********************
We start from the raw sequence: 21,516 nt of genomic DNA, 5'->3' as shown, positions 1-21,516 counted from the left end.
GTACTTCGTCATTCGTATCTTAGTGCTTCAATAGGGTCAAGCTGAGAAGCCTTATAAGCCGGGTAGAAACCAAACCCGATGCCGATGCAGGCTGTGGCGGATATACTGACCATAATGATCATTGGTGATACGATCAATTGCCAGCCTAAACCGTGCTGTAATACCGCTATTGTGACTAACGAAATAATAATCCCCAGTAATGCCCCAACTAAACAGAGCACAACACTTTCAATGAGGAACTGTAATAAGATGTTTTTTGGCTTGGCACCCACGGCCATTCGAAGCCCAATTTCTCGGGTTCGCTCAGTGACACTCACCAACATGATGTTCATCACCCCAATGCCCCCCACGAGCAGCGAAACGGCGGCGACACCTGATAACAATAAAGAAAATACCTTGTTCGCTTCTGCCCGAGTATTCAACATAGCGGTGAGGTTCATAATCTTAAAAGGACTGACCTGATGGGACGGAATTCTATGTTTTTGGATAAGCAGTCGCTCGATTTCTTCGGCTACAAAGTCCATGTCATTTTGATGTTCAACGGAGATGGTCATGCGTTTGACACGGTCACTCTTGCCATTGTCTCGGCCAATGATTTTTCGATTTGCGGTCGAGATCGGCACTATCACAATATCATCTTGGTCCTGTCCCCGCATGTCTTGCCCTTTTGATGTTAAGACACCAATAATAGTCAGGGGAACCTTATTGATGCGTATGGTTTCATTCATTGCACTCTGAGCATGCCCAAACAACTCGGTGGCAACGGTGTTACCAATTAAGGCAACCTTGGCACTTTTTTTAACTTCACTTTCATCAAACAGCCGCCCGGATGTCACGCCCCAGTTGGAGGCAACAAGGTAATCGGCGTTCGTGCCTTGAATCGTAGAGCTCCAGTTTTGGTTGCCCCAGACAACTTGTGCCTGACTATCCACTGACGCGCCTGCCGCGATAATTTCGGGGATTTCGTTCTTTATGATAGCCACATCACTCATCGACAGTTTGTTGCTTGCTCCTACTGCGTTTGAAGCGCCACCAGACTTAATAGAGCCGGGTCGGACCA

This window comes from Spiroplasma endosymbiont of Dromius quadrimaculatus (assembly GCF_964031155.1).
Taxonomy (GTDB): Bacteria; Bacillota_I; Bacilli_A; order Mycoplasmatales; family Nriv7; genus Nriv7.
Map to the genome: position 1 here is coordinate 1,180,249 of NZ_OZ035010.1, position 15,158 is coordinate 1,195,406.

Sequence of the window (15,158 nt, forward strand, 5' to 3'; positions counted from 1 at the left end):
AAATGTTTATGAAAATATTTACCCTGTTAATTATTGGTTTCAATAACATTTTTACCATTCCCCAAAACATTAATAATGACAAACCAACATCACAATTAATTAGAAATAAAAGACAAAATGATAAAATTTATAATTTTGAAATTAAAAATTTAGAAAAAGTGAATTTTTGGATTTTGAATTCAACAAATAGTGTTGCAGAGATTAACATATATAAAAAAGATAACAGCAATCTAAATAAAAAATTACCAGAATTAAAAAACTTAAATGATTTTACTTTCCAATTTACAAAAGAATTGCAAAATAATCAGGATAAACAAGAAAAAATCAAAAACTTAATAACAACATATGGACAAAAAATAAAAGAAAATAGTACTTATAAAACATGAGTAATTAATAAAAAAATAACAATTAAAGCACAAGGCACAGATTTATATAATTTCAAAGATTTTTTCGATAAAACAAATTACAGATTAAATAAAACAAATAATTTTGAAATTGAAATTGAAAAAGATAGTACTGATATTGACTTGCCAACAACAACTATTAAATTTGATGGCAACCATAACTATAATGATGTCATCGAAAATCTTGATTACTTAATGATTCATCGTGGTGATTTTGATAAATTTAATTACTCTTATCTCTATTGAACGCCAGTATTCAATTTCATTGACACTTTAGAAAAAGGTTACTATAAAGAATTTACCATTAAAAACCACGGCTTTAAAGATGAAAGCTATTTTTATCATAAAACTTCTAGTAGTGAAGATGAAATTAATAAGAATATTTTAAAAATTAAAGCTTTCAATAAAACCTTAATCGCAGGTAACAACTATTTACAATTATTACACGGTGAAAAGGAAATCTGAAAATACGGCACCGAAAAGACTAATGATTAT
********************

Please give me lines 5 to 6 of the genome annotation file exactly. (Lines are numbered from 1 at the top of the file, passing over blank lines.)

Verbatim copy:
Map to the genome: position 1 here is coordinate 1,180,249 of NZ_OZ035010.1, position 15,158 is coordinate 1,195,406.

Sequence of the window (15,158 nt, forward strand, 5' to 3'; positions counted from 1 at the left end):